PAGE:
Quote of the moment

"I have to tell it again and again: I have no doctrine. I only point out something. I point out reality, I point out something in reality which has not or too little been seen. I take him who listens to me at his hand and lead him to the window. I push open the window and point outside. I have no doctrine, I carry on a dialogue." Martin Buber

Saturday, September 12, 2009

Toto, I've a feeling we're not in Starbucks any more

COFFEE. There is nothing like it in the United States. We have shops that specialize in the creation of a brew that surpasses our sensorial fantasies. We Americans schedule our day to include our treasured coffee breaks. There's nothing like slipping away to our favorite coffee shop and asking the coffee barista to bring us a freshly brewed cup to prepare us for the day or to recharge us after a grueling few hours at the office. What would a good meal be without the waitress assuring our coffee cups never dipped below the half-full mark?

Now imagine the culture shock Americans in Chile face when the cup of coffee they ordered at a restaurant, offered at a Chilean's home and served in their offices is not the aromatic brew we crave, but rather a pot of hot water, a tiny spoon, and a jar of NESCAFÉ?!

It is a false assumption that in every South American country, coffee reigns supreme, meaning that every country produces and exports green coffee beans and of course, everyone offers up a premium cup of Joe. However, a search on Coffee Universe and a document prepared by the Embassy of India of Chile's Agricultural Policy indicates it's not so! "A few agricultural items are fully imported, the main ones being bananas, cotton, black tea and COFFEE."

But not to worry my fellow Gringos and Gringas. Chileans have begun to embrace the "Coffee Culture". Thirty Starbucks are now located in Santiago alone.

In fact, Chile has expanded its coffee culture by leaps and bounds, creating its own uniquely Chilean institution to titillate their senses with Café con piernas or coffee with legs. Coffee with legs makes coffee drinking a social event for adults only, causing gringos to wonder if we have been culturally repressed in our enjoyment of coffee?

Despite Chile's straight-laced culture, or perhaps as a reaction to it, café con piernas began to spring up after Pinochet's dictatorship in 1990. Café con piernas serves only coffee, no food or alcohol and close in the evenings. HOW this brew is served in their establishments is what distinguishes it from Starbucks. Gone are the barista's slacks by Dockers, the long sleeves rolled up to prevent coffee stains on cuffs, the green aprons--and I mean this literally! Café con piernas baristas serve their coffee Las Vegas style using pasties in place of aprons. The scantily clad waitresses with more than just their legs showing pose while pouring coffee for its male office-worker clientele. Here, the daily grind has been improved for the local businessman with the addition of a little bump and grind. This definitely puts a new spin on going out for coffee!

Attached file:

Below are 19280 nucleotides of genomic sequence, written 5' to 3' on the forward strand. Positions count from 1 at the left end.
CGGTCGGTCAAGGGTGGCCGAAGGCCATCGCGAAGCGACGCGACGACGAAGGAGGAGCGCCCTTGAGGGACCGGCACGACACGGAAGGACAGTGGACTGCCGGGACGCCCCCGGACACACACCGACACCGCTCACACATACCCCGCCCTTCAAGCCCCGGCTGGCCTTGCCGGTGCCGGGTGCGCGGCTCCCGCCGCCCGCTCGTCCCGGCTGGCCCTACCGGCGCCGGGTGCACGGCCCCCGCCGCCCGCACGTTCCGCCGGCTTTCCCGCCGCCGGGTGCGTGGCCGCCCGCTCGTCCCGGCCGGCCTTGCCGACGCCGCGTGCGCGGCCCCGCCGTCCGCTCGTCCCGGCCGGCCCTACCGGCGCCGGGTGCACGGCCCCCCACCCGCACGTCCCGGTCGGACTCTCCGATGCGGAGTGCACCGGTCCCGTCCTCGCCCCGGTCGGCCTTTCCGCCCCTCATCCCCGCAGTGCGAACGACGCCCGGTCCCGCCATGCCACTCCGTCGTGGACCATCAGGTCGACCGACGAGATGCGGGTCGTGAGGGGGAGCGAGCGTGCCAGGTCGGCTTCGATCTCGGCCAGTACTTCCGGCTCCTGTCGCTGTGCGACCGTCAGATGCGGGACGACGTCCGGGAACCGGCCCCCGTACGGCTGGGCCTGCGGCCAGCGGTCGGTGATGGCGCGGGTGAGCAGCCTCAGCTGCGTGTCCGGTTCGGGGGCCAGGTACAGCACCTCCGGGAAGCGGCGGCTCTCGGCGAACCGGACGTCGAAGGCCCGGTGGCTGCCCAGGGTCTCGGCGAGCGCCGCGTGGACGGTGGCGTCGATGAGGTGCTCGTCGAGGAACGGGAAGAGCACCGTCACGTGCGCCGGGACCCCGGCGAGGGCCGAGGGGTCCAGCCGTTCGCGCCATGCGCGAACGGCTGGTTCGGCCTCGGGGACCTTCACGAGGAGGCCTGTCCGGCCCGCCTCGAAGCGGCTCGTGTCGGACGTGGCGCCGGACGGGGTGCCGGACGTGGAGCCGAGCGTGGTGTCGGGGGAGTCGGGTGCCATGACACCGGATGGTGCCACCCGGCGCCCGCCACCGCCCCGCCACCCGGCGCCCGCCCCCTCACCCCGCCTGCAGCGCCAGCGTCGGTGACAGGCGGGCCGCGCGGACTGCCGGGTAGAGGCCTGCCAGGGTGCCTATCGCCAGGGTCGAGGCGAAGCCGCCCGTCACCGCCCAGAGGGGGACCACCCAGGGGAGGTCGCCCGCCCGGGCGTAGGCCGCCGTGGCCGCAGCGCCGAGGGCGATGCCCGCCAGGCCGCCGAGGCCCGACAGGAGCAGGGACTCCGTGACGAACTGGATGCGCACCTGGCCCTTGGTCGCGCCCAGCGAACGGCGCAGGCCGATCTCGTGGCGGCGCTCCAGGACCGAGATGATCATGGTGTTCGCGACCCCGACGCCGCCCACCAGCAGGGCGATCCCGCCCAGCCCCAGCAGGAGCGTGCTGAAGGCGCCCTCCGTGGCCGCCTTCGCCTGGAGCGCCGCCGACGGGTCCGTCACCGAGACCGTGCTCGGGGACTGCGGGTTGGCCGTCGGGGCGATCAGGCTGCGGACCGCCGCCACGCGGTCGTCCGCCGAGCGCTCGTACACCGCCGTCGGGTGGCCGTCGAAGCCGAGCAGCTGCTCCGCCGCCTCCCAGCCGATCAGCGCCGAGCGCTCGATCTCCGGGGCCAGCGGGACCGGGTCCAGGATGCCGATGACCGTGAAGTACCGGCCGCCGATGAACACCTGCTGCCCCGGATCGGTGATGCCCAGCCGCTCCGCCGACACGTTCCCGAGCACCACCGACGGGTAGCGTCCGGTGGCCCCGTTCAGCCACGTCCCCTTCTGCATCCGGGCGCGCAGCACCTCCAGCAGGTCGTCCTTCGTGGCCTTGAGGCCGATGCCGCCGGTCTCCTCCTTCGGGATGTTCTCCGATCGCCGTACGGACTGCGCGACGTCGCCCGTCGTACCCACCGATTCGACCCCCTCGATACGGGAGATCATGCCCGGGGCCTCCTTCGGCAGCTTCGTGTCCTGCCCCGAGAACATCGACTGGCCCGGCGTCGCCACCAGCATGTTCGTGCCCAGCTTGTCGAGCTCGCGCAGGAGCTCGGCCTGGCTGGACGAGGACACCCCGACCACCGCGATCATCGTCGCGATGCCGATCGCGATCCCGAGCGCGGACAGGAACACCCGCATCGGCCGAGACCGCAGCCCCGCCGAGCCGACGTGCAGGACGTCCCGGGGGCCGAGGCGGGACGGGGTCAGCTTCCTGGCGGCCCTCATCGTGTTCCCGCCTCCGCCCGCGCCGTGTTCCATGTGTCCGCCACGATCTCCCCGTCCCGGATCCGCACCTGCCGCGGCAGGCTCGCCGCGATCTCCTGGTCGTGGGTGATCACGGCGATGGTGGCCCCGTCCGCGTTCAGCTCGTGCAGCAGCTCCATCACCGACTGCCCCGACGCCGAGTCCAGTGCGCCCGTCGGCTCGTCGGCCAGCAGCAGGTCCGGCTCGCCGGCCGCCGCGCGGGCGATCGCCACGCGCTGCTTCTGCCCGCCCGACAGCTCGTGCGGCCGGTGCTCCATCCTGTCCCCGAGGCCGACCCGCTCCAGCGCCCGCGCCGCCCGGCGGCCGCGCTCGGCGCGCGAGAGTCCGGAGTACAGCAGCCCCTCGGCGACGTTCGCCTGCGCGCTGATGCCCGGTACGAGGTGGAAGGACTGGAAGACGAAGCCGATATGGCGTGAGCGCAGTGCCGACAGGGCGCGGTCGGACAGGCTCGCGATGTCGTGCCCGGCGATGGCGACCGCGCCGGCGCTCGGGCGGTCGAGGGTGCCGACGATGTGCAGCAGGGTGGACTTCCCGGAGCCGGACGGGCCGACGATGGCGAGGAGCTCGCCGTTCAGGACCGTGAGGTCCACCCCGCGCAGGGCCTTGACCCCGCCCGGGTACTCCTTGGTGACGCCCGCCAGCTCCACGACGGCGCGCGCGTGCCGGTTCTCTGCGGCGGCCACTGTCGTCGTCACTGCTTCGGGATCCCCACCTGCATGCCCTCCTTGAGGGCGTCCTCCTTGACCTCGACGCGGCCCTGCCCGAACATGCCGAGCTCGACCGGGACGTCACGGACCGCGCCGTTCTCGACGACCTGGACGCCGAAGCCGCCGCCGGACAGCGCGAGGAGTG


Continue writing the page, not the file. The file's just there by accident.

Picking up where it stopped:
To learn more about Café con piernas, view the following videos: (Warning for younger, sensitive viewers--scantily clad baristas are shown in videos)

Journeyman Pictures Documentary presentation in English on YouTube

Spanish Videos:
"Cafe con piernas" en Santiago de Chile

A report in Spanish that Cafés con piernas do not feel an economic crises:


  1. Foreigners always seem obsessed with 'café con piernas'.

  2. Not so much obsessed as surprised and astonished. We too, tend to have our straight-laced tendencies- perhaps a throw-back to our Puritanical beginnings.

    While it may be a given in Los Vegas, coffee and scantly clothed waitresses are not terms usually used to describe a coffee shop.

    What I find even more surprising is Chile's love affair with Nescafe! To serve up instant coffee--sin verguenza--is perhaps the greater cultural difference.

  3. Yes, Chile does not have a coffee culture like the US. Tea has always been preferred over coffee. But you can certainly get decent coffee all over town if you want some; Cory, Segafredo, Cafe Colombia, Buonaroma are some of the chains, and all the independent coffee places around the Parque Forestal and Providencia. Young adults are beginning to choose coffee over tea, but their parents still prefer tea and might serve you Nescafé after dinner in their home.